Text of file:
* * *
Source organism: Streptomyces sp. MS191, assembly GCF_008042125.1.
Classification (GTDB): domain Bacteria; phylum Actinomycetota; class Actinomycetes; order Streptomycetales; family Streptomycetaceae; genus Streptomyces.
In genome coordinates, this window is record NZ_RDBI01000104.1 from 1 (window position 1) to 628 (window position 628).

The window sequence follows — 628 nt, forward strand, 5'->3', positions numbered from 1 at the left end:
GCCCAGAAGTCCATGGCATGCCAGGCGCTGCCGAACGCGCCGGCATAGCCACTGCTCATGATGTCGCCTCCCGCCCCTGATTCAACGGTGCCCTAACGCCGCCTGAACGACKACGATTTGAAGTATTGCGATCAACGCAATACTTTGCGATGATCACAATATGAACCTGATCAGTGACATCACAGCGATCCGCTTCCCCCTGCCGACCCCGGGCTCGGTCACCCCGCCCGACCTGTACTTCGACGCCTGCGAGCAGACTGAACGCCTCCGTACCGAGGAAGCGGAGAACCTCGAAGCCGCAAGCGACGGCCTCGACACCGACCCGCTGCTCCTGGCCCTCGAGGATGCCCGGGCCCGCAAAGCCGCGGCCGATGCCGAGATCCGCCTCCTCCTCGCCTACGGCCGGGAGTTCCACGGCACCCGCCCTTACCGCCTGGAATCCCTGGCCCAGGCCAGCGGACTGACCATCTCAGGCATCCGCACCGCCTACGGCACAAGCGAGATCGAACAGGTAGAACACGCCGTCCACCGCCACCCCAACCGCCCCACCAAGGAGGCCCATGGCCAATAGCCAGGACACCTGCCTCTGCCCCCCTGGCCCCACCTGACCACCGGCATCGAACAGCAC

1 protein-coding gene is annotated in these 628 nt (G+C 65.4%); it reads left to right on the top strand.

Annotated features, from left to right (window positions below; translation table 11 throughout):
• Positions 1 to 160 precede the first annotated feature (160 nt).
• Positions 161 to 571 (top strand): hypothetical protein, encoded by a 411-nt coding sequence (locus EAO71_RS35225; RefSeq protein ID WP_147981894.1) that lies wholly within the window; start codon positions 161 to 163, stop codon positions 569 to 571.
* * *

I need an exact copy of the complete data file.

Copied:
Source organism: Streptomyces sp. MS191, assembly GCF_008042125.1.
Classification (GTDB): domain Bacteria; phylum Actinomycetota; class Actinomycetes; order Streptomycetales; family Streptomycetaceae; genus Streptomyces.
In genome coordinates, this window is record NZ_RDBI01000104.1 from 1 (window position 1) to 628 (window position 628).

The window sequence follows — 628 nt, forward strand, 5'->3', positions numbered from 1 at the left end:
GCCCAGAAGTCCATGGCATGCCAGGCGCTGCCGAACGCGCCGGCATAGCCACTGCTCATGATGTCGCCTCCCGCCCCTGATTCAACGGTGCCCTAACGCCGCCTGAACGACKACGATTTGAAGTATTGCGATCAACGCAATACTTTGCGATGATCACAATATGAACCTGATCAGTGACATCACAGCGATCCGCTTCCCCCTGCCGACCCCGGGCTCGGTCACCCCGCCCGACCTGTACTTCGACGCCTGCGAGCAGACTGAACGCCTCCGTACCGAGGAAGCGGAGAACCTCGAAGCCGCAAGCGACGGCCTCGACACCGACCCGCTGCTCCTGGCCCTCGAGGATGCCCGGGCCCGCAAAGCCGCGGCCGATGCCGAGATCCGCCTCCTCCTCGCCTACGGCCGGGAGTTCCACGGCACCCGCCCTTACCGCCTGGAATCCCTGGCCCAGGCCAGCGGACTGACCATCTCAGGCATCCGCACCGCCTACGGCACAAGCGAGATCGAACAGGTAGAACACGCCGTCCACCGCCACCCCAACCGCCCCACCAAGGAGGCCCATGGCCAATAGCCAGGACACCTGCCTCTGCCCCCCTGGCCCCACCTGACCACCGGCATCGAACAGCAC

1 protein-coding gene is annotated in these 628 nt (G+C 65.4%); it reads left to right on the top strand.

Annotated features, from left to right (window positions below; translation table 11 throughout):
• Positions 1 to 160 precede the first annotated feature (160 nt).
• Positions 161 to 571 (top strand): hypothetical protein, encoded by a 411-nt coding sequence (locus EAO71_RS35225; RefSeq protein ID WP_147981894.1) that lies wholly within the window; start codon positions 161 to 163, stop codon positions 569 to 571.